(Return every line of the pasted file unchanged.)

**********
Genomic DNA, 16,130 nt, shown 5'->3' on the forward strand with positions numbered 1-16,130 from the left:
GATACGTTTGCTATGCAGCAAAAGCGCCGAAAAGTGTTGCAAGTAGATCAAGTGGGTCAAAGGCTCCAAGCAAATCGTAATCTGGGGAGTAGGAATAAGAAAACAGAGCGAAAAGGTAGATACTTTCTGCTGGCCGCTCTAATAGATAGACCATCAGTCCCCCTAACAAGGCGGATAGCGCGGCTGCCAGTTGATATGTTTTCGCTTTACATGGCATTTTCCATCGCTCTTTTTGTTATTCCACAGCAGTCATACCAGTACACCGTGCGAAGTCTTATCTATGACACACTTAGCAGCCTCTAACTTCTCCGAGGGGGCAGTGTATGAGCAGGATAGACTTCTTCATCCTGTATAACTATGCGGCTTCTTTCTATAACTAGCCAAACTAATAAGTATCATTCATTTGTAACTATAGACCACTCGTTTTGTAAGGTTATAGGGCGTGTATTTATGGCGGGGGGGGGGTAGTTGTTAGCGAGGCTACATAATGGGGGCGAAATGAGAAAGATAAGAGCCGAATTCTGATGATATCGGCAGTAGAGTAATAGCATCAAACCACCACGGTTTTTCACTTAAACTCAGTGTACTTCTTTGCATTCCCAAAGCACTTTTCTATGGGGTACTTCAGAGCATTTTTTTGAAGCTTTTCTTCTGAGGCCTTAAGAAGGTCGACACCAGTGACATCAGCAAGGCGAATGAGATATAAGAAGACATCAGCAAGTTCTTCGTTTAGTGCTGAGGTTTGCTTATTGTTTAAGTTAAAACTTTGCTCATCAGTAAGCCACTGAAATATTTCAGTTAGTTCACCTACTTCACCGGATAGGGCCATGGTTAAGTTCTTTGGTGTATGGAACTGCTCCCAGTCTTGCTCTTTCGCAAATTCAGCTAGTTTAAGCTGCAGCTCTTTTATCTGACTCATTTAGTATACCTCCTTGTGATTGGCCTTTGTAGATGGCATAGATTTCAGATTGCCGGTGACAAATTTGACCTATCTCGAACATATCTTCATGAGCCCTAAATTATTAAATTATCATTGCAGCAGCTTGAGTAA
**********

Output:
Genomic DNA, 16,130 nt, shown 5'->3' on the forward strand with positions numbered 1-16,130 from the left:
GATACGTTTGCTATGCAGCAAAAGCGCCGAAAAGTGTTGCAAGTAGATCAAGTGGGTCAAAGGCTCCAAGCAAATCGTAATCTGGGGAGTAGGAATAAGAAAACAGAGCGAAAAGGTAGATACTTTCTGCTGGCCGCTCTAATAGATAGACCATCAGTCCCCCTAACAAGGCGGATAGCGCGGCTGCCAGTTGATATGTTTTCGCTTTACATGGCATTTTCCATCGCTCTTTTTGTTATTCCACAGCAGTCATACCAGTACACCGTGCGAAGTCTTATCTATGACACACTTAGCAGCCTCTAACTTCTCCGAGGGGGCAGTGTATGAGCAGGATAGACTTCTTCATCCTGTATAACTATGCGGCTTCTTTCTATAACTAGCCAAACTAATAAGTATCATTCATTTGTAACTATAGACCACTCGTTTTGTAAGGTTATAGGGCGTGTATTTATGGCGGGGGGGGGGTAGTTGTTAGCGAGGCTACATAATGGGGGCGAAATGAGAAAGATAAGAGCCGAATTCTGATGATATCGGCAGTAGAGTAATAGCATCAAACCACCACGGTTTTTCACTTAAACTCAGTGTACTTCTTTGCATTCCCAAAGCACTTTTCTATGGGGTACTTCAGAGCATTTTTTTGAAGCTTTTCTTCTGAGGCCTTAAGAAGGTCGACACCAGTGACATCAGCAAGGCGAATGAGATATAAGAAGACATCAGCAAGTTCTTCGTTTAGTGCTGAGGTTTGCTTATTGTTTAAGTTAAAACTTTGCTCATCAGTAAGCCACTGAAATATTTCAGTTAGTTCACCTACTTCACCGGATAGGGCCATGGTTAAGTTCTTTGGTGTATGGAACTGCTCCCAGTCTTGCTCTTTCGCAAATTCAGCTAGTTTAAGCTGCAGCTCTTTTATCTGACTCATTTAGTATACCTCCTTGTGATTGGCCTTTGTAGATGGCATAGATTTCAGATTGCCGGTGACAAATTTGACCTATCTCGAACATATCTTCATGAGCCCTAAATTATTAAATTATCATTGCAGCAGCTTGAGTAA